Arbitration between Croatia and Slovenia: Leaks, Wiretaps, Scandal (Part 2)

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As we described in our first post of last week, the completion of the arbitration between Croatia and Slovenia has been thrown into doubt by the revelation of illicit contacts between the Slovenian arbitrator (‘Slovenia’s arbitrator’? Or ‘the arbitrator of Slovenian nationality’? More on this in our next post) and the Slovenian agent. On 24 July, Croatia applied to the Tribunal to ‘suspend the proceedings with immediate effect’ and invited ‘the remaining members of the Tribunal to review the totality of the materials presented, and reflect on the grave damage that has been done to the integrity of the entire proceedings’. On 28 July, the Tribunal published a press release in which it announced that a hearing on the Croatian application would be arranged ‘in the coming days’. On 30 July, the arbitrator of Croatian nationality, Professor Budislav Vukas (formerly Vice-President of the International Tribunal for the Law of the Sea), resigned from the arbitration, and on July 31 Croatia itself formally informed the Tribunal that it ‘cannot continue the process in good faith’ and that ‘in accordance with the relevant provisions of the Vienna Convention on the Law of Treaties’ it ‘informed the other Signatory to the Agreement of its intention to terminate’ the Arbitration. On 3 August, ICJ President Abraham resigned from the Tribunal, informing it that he had agreed to his appointment to ‘help restore confidence between the Parties and the Arbitral Tribunal and to allow the process to continue normally, with the consent of both Parties’ but that ‘the current situation cannot meet that expectation’ so that ‘it was no longer appropriate’ for him to serve as arbitrator.

At the end of our first post, we posed a number of preliminary questions that this scandal raises. In this post, we shall attempt, if not to provide definitive answers, at least to illustrate the context and consequences of these issues, with specific attention to the immediate repercussions for the arbitration. We shall follow this with a Part 3 post, on the wider implications for the international legal profession and the international judicial system.

The Repercussions for the Arbitration

Although the hearing on Croatia’s application to suspend the proceedings has yet to be held, the positions of the parties are relatively clear. Through its unilateral withdrawal from the arbitration Croatia has clearly signalled that it desires termination of the proceedings, though its position on the dispute settlement process is not yet clear.. Slovenia had opposed this and wished the proceedings to continue to their completion, viewing the replacement of ‘its’ arbitrator with a non-Slovenian national (Judge Abraham) as sufficient redress – in practical terms, this changed the ‘Slovenian vote’ on the panel into a ‘neutral’ one. The European Commission opposes the abandonment of the arbitration (though what its position on a ‘restart’ would be is not clear).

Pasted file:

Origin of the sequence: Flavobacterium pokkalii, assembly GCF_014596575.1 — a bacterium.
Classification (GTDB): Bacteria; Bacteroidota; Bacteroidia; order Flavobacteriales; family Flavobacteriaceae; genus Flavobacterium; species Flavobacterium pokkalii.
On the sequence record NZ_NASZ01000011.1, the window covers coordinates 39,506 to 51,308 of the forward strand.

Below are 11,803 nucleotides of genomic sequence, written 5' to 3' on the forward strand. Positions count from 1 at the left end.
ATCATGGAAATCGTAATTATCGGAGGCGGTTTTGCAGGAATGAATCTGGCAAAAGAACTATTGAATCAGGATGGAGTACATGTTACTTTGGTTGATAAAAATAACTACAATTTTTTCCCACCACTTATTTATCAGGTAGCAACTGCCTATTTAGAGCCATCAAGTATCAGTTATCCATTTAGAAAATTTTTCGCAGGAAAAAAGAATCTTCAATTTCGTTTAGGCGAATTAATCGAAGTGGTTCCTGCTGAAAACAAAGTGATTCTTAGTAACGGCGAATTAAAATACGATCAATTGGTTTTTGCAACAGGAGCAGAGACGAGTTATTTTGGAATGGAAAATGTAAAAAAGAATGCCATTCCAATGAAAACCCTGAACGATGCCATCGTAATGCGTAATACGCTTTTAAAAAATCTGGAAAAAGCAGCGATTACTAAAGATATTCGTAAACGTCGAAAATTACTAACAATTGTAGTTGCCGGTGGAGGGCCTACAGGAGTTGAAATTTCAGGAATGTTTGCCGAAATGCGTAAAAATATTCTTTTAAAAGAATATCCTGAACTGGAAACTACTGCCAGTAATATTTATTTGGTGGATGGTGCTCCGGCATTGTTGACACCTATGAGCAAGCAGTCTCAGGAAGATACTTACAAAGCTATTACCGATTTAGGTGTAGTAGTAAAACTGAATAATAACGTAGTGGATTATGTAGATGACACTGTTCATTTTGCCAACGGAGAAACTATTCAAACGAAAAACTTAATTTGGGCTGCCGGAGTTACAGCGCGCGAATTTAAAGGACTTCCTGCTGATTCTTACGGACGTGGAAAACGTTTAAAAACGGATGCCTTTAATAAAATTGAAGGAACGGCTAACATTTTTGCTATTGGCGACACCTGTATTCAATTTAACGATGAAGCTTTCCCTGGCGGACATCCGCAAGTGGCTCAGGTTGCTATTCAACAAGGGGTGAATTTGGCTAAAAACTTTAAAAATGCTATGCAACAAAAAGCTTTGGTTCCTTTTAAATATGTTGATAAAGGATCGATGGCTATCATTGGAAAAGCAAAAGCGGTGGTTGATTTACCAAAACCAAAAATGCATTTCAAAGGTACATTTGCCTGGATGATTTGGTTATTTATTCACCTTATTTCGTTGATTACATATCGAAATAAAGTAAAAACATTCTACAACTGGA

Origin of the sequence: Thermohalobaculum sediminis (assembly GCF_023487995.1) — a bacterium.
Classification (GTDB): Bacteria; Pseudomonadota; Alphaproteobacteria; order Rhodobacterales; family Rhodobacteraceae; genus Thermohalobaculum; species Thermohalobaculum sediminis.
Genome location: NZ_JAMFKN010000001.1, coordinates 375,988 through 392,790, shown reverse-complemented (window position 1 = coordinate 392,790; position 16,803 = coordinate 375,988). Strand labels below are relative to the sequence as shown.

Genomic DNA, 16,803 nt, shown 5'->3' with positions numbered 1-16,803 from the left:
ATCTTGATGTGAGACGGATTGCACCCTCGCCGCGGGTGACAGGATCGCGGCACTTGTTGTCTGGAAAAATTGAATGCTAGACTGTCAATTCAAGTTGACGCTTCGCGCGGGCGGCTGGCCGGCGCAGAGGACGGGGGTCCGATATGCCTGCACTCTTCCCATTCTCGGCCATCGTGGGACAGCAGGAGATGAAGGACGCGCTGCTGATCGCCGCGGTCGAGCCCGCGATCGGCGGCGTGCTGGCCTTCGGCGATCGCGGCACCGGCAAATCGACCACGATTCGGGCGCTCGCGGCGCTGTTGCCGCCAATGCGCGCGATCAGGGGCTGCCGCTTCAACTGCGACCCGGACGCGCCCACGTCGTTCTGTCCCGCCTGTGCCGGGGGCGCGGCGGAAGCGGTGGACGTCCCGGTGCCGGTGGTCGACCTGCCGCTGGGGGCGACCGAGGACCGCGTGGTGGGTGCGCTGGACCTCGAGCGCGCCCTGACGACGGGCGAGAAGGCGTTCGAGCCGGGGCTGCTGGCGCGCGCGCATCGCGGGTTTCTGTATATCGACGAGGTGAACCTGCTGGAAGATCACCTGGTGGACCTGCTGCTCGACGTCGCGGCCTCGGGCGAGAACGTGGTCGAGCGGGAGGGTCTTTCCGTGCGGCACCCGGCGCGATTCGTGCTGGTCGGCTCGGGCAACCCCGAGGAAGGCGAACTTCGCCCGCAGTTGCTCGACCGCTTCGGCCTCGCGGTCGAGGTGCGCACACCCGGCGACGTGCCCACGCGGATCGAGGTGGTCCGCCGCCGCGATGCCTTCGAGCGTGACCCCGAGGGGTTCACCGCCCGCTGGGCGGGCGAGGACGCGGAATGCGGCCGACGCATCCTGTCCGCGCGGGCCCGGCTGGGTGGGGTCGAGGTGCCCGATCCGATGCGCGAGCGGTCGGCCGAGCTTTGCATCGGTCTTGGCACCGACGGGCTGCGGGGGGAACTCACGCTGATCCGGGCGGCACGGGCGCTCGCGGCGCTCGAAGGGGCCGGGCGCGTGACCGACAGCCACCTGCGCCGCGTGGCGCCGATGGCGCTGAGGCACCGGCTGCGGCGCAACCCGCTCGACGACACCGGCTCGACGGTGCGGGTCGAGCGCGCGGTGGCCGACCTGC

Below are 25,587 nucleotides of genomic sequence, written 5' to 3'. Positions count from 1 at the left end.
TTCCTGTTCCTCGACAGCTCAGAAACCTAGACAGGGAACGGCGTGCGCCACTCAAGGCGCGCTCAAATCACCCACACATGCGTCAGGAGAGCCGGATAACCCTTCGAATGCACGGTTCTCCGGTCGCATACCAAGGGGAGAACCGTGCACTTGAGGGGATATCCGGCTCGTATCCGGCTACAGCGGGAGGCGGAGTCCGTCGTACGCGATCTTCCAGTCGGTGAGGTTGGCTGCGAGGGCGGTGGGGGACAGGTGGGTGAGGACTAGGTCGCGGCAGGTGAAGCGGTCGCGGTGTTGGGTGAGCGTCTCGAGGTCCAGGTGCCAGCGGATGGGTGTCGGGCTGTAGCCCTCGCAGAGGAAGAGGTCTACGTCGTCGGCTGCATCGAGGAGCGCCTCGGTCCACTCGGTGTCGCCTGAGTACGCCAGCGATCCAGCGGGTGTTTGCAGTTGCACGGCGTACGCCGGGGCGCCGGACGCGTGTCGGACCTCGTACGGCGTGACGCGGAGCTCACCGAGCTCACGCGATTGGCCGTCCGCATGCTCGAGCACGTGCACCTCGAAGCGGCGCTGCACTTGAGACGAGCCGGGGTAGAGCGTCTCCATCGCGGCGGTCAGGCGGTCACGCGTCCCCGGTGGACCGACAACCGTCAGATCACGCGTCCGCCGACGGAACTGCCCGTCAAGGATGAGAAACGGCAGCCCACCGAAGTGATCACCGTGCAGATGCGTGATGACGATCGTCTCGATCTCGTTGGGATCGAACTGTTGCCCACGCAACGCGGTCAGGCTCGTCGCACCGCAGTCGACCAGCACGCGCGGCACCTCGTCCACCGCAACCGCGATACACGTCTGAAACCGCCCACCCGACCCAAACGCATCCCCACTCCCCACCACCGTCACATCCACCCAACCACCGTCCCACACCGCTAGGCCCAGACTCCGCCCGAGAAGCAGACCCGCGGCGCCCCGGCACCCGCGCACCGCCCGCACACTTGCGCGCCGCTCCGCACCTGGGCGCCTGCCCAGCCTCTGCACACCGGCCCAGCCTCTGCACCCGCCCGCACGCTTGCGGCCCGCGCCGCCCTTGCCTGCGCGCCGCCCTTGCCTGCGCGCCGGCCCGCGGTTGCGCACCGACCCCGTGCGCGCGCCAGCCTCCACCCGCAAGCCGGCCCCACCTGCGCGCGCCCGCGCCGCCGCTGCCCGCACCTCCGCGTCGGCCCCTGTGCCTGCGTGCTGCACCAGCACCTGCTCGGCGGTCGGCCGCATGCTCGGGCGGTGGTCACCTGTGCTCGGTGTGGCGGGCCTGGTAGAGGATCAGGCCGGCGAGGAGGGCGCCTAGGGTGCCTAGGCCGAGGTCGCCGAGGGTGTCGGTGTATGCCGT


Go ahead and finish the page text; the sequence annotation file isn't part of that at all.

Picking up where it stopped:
Article 6(4) of the Arbitration Agreement provides that ‘[t]he Arbitral Tribunal shall, after consultation of the Parties, decide expeditiously on all procedural matters by majority of its members.’ Following the denunciation of the Agreement prior to the planned hearing, the following appear to be the options open to them:

  1. To continue the proceedings to completion, ignoring the denunciation of the Arbitration Agreement and perhaps making some form of punitive adjustment to the award for Slovenia’s procedural misconduct per Article 4(1)(b) of the Agreement;
  2. To terminate the proceedings per Article 34(2) of the PCA Optional Rules for Arbitrating Disputes between Two States per Article 6(2) of the Arbitration Agreement.’

The first option is untenable for two reasons: 1) enforcement of the award would be highly challenging; and 2) even with some form of transparent (yet problematic) adjustment to the award to penalise Slovenia’s procedural misconduct, the award would be open to doubt irrespective of the outcome.

Arbitral tribunals under the PCA system rely upon the parties’ acceptance of their awards (see, e.g. – the chapter by Daly in Giorgetti (ed), The Rules, Practice, and Jurisprudence of International Courts and Tribunals (Martinus Nijhoff, 2012)). In the present circumstances, it is difficult to conceive of political pressure being brought upon Croatia – to accept the outcome of an arbitration that it had repudiated prior to its completion. The Treaty on the Accession of Croatia to the European Union 2011 seemingly does not oblige Croatia to execute the Award.

In the conversations between Dr Sekolec and Ms Drenik, the former had assured the latter that the Tribunal was planning to award at least two-thirds of the disputed maritime territory to Slovenia per its claim. Were the Tribunal to award anything like two-thirds to Slovenia, Croatia could claim that the outcome proves the veracity of Dr Sekolec’s assurance and thus the award is based upon clandestine argumentation by Slovenia. Were the Tribunal to award more in Croatia’s favour without making a penalising adjustment to the outcome, Slovenia could object that the Tribunal was not applying the law but rather making a political decision in light of the Sekolec-Drenik discussions.